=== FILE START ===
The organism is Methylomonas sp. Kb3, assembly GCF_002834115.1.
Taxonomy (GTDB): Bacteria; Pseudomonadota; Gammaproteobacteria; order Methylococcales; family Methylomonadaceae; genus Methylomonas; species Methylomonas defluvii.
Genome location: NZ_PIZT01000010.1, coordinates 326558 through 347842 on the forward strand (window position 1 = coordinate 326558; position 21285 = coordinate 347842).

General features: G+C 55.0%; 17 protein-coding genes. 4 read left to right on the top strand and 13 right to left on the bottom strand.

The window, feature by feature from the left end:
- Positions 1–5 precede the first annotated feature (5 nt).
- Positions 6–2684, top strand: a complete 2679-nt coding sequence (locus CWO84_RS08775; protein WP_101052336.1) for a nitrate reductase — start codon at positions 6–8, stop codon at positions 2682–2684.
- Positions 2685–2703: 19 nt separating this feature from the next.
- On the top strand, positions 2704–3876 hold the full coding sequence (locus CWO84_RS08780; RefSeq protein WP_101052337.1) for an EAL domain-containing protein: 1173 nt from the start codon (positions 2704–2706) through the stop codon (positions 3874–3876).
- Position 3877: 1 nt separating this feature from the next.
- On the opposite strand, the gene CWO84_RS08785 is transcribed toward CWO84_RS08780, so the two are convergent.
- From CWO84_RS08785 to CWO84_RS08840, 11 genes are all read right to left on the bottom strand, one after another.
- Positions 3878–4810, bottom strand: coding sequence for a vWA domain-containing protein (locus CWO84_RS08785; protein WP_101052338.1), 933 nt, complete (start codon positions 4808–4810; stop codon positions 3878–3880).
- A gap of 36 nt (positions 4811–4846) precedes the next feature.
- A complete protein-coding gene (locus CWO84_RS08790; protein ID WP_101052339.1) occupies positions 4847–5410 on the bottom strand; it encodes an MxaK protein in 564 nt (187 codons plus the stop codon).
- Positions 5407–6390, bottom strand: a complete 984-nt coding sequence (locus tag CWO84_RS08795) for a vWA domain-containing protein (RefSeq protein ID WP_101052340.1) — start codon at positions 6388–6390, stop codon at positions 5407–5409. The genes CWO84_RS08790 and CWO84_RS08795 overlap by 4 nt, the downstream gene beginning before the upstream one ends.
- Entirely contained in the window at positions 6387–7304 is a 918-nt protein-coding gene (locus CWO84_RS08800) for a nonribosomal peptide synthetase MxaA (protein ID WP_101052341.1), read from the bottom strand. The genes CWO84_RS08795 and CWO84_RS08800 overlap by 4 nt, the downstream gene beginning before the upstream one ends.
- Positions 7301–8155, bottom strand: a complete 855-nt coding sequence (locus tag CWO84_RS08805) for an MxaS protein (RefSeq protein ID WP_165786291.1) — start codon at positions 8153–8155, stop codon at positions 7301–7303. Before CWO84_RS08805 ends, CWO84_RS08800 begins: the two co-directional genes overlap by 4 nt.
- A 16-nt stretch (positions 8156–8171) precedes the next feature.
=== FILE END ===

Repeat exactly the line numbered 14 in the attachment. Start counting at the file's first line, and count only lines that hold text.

- A gap of 36 nt (positions 4811–4846) precedes the next feature.